Making credit MIS work for your credit union or bank
In the Winter 2017 issue of the FDIC Supervisory Insights, Michael McGarvey of the FDIC outlined the important role that a credit management information system (MIS) plays in effective credit risk management and other decision-making processes. Specifically, McGarvey mentioned the benefits of reviewing forward-looking risk indicators to create the most meaningful reports.
Although McGarvey, who is an analyst in the FDIC’s Division of Risk Management Supervision, writes this article with banks in mind, a credit union can benefit from improved credit MIS as well, helping credit union management to identify and mitigate sources of unnecessary risk in light of increasingly complex regulatory requirements. Read more about HMDA compliance and the newest MBL rule.
Effective credit risk management information systems
Aside from incorporating forward-looking indicators, here are 6 areas McGarvey suggests paying close attention to when implementing efficient credit risk reporting and examining your credit union’s existing credit MIS programs:
A significant benefit to managing credit through a system is the centralization of data – and therefore, the easy reporting — that it provides. With all member and member business data aggregated, it’s easier for the credit union to run reports on watch lists, problem loans, financial and document exceptions, total exposure, etc.
These reports are only as good as their use-cases, however. McGarvey recommends the credit union document how reports from the MIS are being used to make decisions. An example would be noting the report name and frequency of updates used to build key dashboards. Keeping this documentation transparent will aid in future decision making processes in the event of personnel changes, new systems, etc.
With a banking platform like that provided by Abrigo, many of the key reports that credit union management will need are pre-built and can be scheduled, meaning the right report gets to the right person at the credit union at the right time. This leads us to McGarvey’s second recommendation.
Reports should be received with enough time to thoughtfully review their findings prior to meetings. For example, if the MIS will compile data for a board meeting presentation, it’s helpful to send the information to board members days in advance of the meeting to compile questions.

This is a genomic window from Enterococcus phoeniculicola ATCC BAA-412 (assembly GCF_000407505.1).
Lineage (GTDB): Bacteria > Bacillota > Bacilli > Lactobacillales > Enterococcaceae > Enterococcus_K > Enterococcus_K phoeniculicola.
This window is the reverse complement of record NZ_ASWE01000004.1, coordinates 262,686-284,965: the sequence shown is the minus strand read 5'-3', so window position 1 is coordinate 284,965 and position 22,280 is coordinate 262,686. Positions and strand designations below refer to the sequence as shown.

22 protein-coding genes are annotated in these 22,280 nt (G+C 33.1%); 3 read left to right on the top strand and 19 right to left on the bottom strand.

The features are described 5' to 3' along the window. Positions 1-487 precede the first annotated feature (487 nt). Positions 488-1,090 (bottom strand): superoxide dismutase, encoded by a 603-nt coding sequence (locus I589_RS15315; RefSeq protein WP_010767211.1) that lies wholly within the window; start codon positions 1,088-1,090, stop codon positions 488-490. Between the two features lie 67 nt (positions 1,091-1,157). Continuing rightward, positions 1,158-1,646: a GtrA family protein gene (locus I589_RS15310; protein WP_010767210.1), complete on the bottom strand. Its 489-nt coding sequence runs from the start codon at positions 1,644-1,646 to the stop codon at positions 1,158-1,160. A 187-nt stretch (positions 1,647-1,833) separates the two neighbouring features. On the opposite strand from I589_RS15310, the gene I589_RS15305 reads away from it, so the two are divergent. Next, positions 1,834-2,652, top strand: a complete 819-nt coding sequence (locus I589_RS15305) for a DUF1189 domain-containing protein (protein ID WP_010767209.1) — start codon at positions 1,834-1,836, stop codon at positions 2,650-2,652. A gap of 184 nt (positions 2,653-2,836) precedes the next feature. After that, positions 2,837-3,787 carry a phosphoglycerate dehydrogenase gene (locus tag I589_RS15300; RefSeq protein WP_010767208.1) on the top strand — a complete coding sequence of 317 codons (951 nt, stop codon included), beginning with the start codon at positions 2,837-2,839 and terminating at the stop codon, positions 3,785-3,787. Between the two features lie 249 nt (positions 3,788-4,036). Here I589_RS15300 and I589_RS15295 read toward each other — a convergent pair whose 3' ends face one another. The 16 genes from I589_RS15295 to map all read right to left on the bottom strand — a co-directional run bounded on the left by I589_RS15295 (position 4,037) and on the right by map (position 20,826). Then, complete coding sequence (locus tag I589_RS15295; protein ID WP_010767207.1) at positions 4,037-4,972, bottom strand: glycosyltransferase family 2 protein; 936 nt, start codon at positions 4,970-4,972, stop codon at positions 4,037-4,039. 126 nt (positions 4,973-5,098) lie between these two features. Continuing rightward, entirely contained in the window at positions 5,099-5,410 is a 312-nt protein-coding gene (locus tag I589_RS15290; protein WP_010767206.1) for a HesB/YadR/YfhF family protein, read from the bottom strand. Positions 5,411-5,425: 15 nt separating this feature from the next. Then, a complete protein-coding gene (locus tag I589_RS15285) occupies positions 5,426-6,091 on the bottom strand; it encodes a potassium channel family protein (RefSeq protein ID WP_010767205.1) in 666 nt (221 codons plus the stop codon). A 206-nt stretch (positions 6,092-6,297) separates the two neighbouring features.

The data itself should be accurate and timely as well, which can be much easier when an MIS is effectively deployed.
Make sure you adjust the complexity of the reporting for different audiences within and outside the organization. Some reports may not need to be as detailed, e.g., concentration reports compared to member-exposure reports. MIS for credit can be customized to provide reports that are meaningful for the appropriate audience.
- Ad Hoc Reporting
Since credit risk assessment is a dynamic process, your reporting should adapt alongside the emergence of new risks. Your reporting may need to expand to include a broader array of forward-looking metrics to assess the effects of the new risks. Analytics and Reporting from Abrigo allows credit unions to produce ad hoc reports to gauge portfolio risk.
- Trend Analysis
Trend analysis proves to be very useful in MIS reporting, as it measures long-term patterns. A credit MIS reporting function should include this feature to ensure projections are based off of substantial findings and to help management understand the significance of a change.
- Minimal Averages
“Credit MIS reports that rely heavily on averages to capture the level of risk may miss important aspects of the risks facing banks,” McGarvey explained. “For example, using the average DSCR [debt service coverage ratio] to conclude that a bank’s loans have strong repayment capacity ignores the fact that an average may include loans with inadequate DSCRs that pose direct risk of loss to the bank.”
Read more about products Abrigo offers to support the framework McGarvey prescribes for effective forward-thinking credit MIS.